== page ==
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Singularity -will our grandchildren be cyborgs?

Technical Singularity (as opposed to the black hole gravitational kind) is really the stuff of science fiction. Simply stated, it's the coming together of technology and humankind in a way that will cause the human race to be something more than human...potentially unrecognizable...and it may be here sooner than we think. Imagine a time when we can fully map the brain, transfer information and consciousness between humans and machines. Authors and filmmakers and theorists have had fun with this concept for decades but what happens when it becomes reality? Never happen, is, I'm sure what most of you are thinking, but believe me it's coming and we'd better prepare ourselves for it. In the past few years there have been several outrageous seeming cases of individuals (mostly avant garde artists - no surprise there) who have had cameras surgically attached to their heads. Think of them as Montgolfier Brothers of the Singularity.

The world-renown mathematician John von Neumann used the term singularity when he stated back in the late 1950's "The accelerating progress of technology and changes in the mode of human life, give the appearance of approaching some essential singularity in the history of the race beyond which human affairs, as we know them, can not continue." (BTW, if you want to learn more about the history of mathematics and John von Neumann may I suggest the BBC series "The Story of Maths" by University of Oxford professor Marcus du Sautoy, 2008 - it's on Netflix).

The paths to singularity vary. We could be producing self-conscious AI in the very near future; we could be genetically modifying humans to increase brainpower, essentially rewiring or prewiring individuals for different tasks; we could be downloading individual consciousness into machines designed for specific tasks - space travel - undersea exploration, etc. - or simply to be able to live vastly long lives; or we could be uploading individual consciousness into the cloud- a vast hive brain of sorts. Sounds crazy, but be aware these goals are being actively researched today. Take a look a this article from Stanford University on the quest to download consciousness:

We can't predict who long it will take for the first major breakthrough, however we can predict that this will create fundamental issues that may dwarf any of current concerns. The potential gap between the modified and the unmodified; the loss of human values, the possibility of nearly eternal life and knowledge. Scientists and science fiction writers have enjoyed speculating what the next step in human evolution might be. Large brains and atrophied bodies have long been a standard of far future humankind in a number of SF stories. Now what happens if that evolution is sped up by artificial means? Now we're not talking tens or hundreds of thousands of years, but something that could conceivably take place within the next 50 to 100. The pace of technological advancement makes this a distinct possibility and it will be something that ethicists, politicians, geneticists, religious leaders, scientists, all of us... may just have to face.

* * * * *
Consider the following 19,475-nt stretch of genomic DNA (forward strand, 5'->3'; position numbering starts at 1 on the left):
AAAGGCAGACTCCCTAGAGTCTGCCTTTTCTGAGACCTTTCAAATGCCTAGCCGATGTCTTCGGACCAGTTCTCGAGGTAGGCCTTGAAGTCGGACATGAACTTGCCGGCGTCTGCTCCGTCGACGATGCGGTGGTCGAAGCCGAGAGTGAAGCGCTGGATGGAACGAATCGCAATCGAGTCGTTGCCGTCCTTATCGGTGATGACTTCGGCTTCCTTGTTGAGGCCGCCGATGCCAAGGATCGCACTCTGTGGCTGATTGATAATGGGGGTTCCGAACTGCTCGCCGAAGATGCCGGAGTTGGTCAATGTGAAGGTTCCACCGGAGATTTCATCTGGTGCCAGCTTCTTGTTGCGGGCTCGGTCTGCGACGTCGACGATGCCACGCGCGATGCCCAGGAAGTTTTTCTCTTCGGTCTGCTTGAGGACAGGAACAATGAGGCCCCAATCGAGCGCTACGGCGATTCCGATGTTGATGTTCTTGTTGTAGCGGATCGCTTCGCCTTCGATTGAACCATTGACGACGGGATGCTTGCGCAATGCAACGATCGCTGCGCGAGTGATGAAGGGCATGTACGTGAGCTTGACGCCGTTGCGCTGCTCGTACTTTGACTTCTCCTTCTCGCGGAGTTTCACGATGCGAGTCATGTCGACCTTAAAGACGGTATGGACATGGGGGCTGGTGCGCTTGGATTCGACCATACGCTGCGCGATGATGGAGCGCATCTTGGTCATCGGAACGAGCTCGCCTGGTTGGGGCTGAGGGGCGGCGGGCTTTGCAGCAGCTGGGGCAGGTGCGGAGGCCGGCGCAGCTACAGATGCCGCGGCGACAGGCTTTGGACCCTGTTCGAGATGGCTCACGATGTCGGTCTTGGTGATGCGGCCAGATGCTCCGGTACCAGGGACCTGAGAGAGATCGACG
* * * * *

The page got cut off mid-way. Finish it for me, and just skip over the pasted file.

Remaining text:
The AI issue has been dealt ad nauseum in popular culture from "I Robot" to "Westworld." How will we treat machines that are now self-aware and how will they treat us? The question I'm raising here is "how we will treat and be treated by our potential cyborg descendants?" Will there be a great divide in humanity? Those who choose to be enhanced mentally or physically versus those who choose or are forced to stay fully human? What will the philosophers say about the purpose of life? Will our enhanced descendants develop a new type of purpose? Hive-like or unemotional? Will there even be a need for a physical body in the same sense that we take for granted? And how with this affect just about anything that we've come to appreciate as part of the human experience? Art, philosophy, business, medicine, politics, identity, individualism, overall purpose?

While is all still mostly the domain of futurists and SF writers you can bet that it will cause some lively debate as the reality gets closer. In discussing whether humanity (and our universe, for that matter) is nothing more than a computer simulation Oxford philosopher Nick Bostrom, wrote the human species is very likely to go extinct before reaching a posthuman stage; any posthuman civilization is extremely unlikely to run a significant number of simulations of their evolutionary history (or variations thereof); we are almost certainly living in a computer simulation.

I'll add, that we may reach that posthuman stage rather quickly in the scheme of things...Our grandkids may be wrestling with the almost incomprehensible (by today's standards) question of "do I want to upload my consciousness to a machine today?"

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